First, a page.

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Planetary Nebula

Blaine Dickey


When I was a boy one of the first deep sky objects that I observed was Messier 57. I saw it through a three-inch reflecting telescope that my parents gave me for Christmas. Messier 57, commonly called the Ring Nebula, looks very much like a smoke ring projected against the starry background of the sky in the constellation Lyra. The Ring Nebula is part of a group of objects called planetary nebula. 


There are many planetary nebula scattered across the sky. Some of the more famous are the Eskimo, Blinking, and Cats Eye nebula that actually resemble their namesake.  


Planetary nebulas have a small star central star that illuminates their surrounding gas  and dust. When the original star used up its fuel it blew off huge amounts of dust and gas into space, leaving only a dying core of the original star called a white dwarf. Compared to the size of the original star, the white dwarf is very small indeed, being only about the size of the earth. Our sun in comparison has a volume of about a million earths.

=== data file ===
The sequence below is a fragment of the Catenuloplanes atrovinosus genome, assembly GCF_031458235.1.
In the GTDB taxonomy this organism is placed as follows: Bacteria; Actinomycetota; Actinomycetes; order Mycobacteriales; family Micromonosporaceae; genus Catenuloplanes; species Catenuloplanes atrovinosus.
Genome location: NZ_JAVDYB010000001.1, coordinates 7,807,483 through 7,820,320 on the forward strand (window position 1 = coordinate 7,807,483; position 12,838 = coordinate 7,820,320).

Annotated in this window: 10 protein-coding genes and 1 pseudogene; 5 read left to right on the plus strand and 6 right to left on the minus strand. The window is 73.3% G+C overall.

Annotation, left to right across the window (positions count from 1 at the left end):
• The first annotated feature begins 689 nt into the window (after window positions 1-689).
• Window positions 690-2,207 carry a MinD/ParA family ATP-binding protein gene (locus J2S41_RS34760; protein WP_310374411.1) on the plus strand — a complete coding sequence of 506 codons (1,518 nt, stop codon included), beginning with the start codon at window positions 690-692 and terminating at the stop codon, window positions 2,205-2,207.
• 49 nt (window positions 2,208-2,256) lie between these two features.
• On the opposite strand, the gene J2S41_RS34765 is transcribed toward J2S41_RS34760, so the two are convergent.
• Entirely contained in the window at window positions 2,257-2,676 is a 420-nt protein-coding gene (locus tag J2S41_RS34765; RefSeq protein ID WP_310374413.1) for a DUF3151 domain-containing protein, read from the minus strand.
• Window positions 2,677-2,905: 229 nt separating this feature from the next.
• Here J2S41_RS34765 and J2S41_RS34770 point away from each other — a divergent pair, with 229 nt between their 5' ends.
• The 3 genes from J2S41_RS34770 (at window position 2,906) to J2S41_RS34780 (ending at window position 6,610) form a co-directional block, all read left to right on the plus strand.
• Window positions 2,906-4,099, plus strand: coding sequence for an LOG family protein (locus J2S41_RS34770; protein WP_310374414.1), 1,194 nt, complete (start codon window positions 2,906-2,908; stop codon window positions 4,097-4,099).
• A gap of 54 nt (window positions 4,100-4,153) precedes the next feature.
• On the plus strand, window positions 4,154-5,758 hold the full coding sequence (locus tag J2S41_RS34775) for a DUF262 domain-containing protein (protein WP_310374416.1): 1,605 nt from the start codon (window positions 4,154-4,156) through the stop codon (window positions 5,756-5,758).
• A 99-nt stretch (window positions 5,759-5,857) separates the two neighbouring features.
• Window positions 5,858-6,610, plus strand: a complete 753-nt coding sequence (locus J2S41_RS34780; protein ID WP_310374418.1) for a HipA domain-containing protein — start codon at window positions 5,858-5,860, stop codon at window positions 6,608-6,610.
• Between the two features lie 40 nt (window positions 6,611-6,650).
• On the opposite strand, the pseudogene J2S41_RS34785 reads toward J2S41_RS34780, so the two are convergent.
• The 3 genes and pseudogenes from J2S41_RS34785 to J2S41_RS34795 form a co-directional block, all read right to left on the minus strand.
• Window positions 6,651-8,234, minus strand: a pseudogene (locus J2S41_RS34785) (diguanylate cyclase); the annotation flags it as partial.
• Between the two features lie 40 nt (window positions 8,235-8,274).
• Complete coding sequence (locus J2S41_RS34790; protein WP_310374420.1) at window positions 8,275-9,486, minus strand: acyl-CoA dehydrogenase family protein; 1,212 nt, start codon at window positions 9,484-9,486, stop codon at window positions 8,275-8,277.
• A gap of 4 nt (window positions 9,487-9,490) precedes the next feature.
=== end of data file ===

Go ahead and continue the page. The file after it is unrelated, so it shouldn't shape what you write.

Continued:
Images of planetary nebula taken through telescopes are breathtakingly beautiful, colorful, and vary in both size and shape. The Hubble telescope reveals many streamers in planetary nebula radiating away from their center star like spokes in a wheel. 


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